I made the mistakes of giving him too much freedom of area too soon, assuming he was more reliably trained, not taking him outside often enough, and not paying enough attention to when he was drinking. There are more things that could be adding to your problems too. I had a friend that adopted a former show dog, a large std poodle, that had equated walking through a doorway with the exit from kennel to outside run/potty area and would relieve himself almost every single time. This was inside the home and happened a lot.

Once I found out that Benson's former family failed him on many levels, I treated him much like a puppy in training and that is what I would suggest you try with your new dog. This entailed going out every single time Benson had been asleep and woke up, every time he'd been crated and was released, after each meal, and immediately upon waking in the a.m. before anything else. He was a little over 4 years old at the time, but he simply could NOT go more than a couple of hours without peeing, and he still can't. There was nothing medically or physically wrong with him at that time, but his bladder simply could not hold that much pee for 8 hours. Just We are pretty much still in that mode and it works for us.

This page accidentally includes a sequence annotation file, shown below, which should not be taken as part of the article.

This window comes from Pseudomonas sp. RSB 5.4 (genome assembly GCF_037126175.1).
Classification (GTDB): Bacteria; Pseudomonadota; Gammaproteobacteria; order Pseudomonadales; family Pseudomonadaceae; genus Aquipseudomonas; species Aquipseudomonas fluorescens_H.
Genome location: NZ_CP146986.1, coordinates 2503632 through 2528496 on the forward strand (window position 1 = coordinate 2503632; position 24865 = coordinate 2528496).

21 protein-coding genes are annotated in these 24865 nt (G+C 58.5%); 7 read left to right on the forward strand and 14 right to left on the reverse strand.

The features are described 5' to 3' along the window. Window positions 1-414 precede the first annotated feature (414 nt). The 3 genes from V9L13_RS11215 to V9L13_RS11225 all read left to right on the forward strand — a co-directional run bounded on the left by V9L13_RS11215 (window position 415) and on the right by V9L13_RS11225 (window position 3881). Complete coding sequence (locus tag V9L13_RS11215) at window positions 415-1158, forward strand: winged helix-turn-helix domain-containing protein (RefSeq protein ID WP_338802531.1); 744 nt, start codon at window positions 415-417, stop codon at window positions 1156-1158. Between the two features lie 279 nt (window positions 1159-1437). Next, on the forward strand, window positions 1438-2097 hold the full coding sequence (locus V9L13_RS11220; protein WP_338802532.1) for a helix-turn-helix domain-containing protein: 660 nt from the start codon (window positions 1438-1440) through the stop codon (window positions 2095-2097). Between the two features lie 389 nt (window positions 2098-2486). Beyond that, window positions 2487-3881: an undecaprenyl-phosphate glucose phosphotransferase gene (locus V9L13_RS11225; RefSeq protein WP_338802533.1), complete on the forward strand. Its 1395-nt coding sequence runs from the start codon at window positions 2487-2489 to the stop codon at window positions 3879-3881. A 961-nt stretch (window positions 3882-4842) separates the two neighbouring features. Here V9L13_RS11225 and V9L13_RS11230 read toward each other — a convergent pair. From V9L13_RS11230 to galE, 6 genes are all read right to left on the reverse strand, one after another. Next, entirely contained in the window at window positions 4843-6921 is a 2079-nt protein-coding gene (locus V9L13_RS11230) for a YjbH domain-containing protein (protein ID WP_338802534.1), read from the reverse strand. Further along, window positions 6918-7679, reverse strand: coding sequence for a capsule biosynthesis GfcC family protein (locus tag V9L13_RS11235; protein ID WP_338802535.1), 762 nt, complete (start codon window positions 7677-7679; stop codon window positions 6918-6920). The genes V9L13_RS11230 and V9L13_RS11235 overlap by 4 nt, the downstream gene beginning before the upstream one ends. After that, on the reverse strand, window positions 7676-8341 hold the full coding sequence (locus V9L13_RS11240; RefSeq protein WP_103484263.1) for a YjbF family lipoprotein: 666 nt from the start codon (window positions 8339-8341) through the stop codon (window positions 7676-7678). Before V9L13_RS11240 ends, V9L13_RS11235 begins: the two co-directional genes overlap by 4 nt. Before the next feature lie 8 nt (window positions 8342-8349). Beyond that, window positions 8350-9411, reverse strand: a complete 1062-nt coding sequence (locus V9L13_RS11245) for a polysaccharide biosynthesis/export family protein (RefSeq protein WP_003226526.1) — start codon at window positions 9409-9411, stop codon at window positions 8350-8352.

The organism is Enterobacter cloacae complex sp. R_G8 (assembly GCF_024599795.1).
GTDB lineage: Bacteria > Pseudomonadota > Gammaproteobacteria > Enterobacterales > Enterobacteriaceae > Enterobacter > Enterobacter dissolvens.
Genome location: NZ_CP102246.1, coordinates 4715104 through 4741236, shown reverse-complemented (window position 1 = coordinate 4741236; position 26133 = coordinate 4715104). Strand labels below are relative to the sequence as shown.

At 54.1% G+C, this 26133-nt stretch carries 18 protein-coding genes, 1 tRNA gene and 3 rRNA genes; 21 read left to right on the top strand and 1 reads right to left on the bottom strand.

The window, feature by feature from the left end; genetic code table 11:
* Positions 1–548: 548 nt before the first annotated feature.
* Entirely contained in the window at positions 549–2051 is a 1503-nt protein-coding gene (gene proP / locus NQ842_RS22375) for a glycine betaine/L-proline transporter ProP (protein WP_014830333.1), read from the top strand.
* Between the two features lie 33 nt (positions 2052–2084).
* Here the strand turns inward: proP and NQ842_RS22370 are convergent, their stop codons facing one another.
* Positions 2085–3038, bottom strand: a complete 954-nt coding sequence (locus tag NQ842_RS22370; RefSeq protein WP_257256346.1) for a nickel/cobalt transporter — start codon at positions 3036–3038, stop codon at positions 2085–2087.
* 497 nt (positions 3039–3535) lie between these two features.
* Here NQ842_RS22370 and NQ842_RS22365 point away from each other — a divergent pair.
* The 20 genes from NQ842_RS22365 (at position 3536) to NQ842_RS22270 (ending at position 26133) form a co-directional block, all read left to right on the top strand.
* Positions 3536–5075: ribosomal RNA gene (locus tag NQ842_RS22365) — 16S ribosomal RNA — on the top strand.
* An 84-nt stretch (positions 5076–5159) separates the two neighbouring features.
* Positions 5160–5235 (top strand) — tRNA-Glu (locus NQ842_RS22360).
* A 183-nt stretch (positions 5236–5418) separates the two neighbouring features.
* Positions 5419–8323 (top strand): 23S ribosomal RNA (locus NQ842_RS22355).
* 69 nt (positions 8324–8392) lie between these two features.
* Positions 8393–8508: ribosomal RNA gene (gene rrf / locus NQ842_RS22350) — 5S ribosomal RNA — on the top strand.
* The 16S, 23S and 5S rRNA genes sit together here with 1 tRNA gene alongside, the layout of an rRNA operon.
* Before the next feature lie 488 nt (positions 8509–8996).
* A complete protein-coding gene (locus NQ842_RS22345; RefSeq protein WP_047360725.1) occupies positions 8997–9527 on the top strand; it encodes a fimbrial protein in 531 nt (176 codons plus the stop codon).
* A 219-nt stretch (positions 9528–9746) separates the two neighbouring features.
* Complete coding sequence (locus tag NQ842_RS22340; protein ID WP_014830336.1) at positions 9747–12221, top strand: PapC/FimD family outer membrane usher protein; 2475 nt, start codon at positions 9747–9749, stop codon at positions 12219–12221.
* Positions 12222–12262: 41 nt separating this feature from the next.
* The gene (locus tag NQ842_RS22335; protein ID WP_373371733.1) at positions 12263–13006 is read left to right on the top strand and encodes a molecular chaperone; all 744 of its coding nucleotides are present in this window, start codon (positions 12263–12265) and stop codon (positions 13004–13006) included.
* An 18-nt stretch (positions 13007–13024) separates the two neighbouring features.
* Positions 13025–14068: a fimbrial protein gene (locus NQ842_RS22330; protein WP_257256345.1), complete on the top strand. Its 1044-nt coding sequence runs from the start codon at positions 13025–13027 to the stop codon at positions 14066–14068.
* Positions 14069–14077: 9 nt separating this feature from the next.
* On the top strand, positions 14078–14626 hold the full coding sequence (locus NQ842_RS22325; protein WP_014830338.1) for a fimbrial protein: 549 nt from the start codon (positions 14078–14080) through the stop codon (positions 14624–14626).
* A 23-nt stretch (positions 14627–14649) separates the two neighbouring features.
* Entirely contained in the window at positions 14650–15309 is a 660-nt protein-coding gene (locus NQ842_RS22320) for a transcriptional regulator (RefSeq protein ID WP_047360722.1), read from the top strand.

When Benson developed the heart issues and was put on diuretics, I simply did not know how I was going to handle this additional peeing. Guess what though? He was hospitalized long enough that they put down pee pads for him and told me that he went to them right away! I was dumbfounded, and it was the one thing I hadn't tried! I now think that at some point in time he was trained to use them or was paper-trained. I still pretty much use the same routine with him as I wrote above, and even with the very high doses of diuretics he's on now, he is very reliable about peeing outside and most of the time does NOT need the pads. I do have them down in the kitchen for him, and the times he uses them are when I get interrupted with a phone call, when he gets stressed by being alone, and sometimes in the overnight hours. I also had to really pay attention to him to learn his signals, and to know when he drinks, and how long it is before he needs to pee after that. He does try to tell me that he needs to go outside to pee, but believe me, it is *very* subtle. That is something that you will have to learn about your new guy, and that is just something that takes time for you to get to know him.